James Moore: Discipline and the watchdogs

Outlook When it comes to the disciplinary process, one suggestion that appears to be gaining traction is making the FCA's "Regulatory Decisions Committee" fully independent of the FCA.

The RDC is the first adjudicator when it looks like the watchdog is set for a fight with a person or company in the cross hairs of its enforcers. The idea of cutting it loose from the FCA is presumably that this might lead to better decision making, a more robust process generally, and less whining from miscreants.

Some hope. City cheats are like sports drug cheats. They never admit anything until it's proven beyond not just all reasonable but beyond all possible doubt. And then they bitch about the process and try to exploit technicalities.

But the fact is there is a fully independent tribunal which was set up to hear their pleas, and which has proved perfectly willing to intervene when the FSA got things wrong. As it did with Legal & General over endowment misselling (the insurer won a partial victory).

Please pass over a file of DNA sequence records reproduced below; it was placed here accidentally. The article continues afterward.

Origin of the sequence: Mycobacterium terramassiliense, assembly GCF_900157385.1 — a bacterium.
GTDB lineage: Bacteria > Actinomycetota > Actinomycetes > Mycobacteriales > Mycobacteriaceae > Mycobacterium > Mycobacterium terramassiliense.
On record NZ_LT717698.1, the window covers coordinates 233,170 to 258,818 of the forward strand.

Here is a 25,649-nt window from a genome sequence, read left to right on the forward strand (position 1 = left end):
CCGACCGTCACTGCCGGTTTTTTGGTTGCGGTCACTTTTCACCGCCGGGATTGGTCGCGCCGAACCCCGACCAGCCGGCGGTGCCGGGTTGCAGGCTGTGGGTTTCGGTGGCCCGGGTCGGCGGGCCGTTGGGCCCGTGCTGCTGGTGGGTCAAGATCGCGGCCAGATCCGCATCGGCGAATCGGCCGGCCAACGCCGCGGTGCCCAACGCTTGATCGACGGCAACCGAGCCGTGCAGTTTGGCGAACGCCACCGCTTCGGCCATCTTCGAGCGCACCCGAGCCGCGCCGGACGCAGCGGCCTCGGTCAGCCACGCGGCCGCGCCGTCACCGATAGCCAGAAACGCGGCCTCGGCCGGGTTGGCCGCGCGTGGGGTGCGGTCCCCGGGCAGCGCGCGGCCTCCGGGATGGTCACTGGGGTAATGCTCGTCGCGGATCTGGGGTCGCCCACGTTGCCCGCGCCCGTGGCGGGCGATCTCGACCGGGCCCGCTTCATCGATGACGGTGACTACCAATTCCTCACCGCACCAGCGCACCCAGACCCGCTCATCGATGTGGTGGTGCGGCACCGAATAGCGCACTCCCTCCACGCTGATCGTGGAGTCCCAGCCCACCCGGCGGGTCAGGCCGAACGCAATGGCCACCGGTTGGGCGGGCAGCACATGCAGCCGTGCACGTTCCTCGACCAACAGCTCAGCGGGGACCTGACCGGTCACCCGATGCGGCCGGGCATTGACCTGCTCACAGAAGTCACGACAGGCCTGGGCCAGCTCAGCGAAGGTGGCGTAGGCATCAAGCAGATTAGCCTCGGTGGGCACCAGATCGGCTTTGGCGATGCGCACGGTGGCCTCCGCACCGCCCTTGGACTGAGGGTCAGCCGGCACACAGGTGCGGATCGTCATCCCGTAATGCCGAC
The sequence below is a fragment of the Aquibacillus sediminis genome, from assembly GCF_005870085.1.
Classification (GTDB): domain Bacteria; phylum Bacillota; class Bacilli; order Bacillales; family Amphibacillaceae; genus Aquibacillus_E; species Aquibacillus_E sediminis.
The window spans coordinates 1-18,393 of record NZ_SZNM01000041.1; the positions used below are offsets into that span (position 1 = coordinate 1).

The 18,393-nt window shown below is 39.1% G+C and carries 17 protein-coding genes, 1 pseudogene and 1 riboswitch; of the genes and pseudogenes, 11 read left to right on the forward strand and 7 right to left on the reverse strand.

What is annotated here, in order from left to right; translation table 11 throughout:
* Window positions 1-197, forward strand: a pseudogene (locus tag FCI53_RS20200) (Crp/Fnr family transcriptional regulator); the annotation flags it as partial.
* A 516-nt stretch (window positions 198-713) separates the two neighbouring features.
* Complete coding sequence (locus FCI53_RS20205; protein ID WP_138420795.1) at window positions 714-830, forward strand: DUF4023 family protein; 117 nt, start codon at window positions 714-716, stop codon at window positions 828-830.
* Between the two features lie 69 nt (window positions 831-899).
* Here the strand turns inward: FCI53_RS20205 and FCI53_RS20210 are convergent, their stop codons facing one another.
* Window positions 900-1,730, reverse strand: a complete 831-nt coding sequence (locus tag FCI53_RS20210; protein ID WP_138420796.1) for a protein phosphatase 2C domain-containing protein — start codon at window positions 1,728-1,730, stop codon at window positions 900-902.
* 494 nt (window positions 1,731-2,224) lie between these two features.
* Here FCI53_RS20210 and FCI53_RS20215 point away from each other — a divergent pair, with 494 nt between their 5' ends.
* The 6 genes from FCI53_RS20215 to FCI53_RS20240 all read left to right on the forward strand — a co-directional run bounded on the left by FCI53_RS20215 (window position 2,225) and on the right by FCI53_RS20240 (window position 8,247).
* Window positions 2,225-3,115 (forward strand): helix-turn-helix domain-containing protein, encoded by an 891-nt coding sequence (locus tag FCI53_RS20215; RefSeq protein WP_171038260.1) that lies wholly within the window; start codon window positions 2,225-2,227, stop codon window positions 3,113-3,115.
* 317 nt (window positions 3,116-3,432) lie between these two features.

It was after this affair, when the regulator was made to look very foolish in what amounted to an open court, that the RDC was bolstered and made more powerful.

Senior people who have worked in the field have told me this made the job of enforcing discipline more difficult. Could that be one reason that so many senior bankers got off? It might be.

The tribunal, whose decisions are subject to judicial review, should be sufficient to keep the watchdog honest. So why not simply cut the RDC out of the equation?

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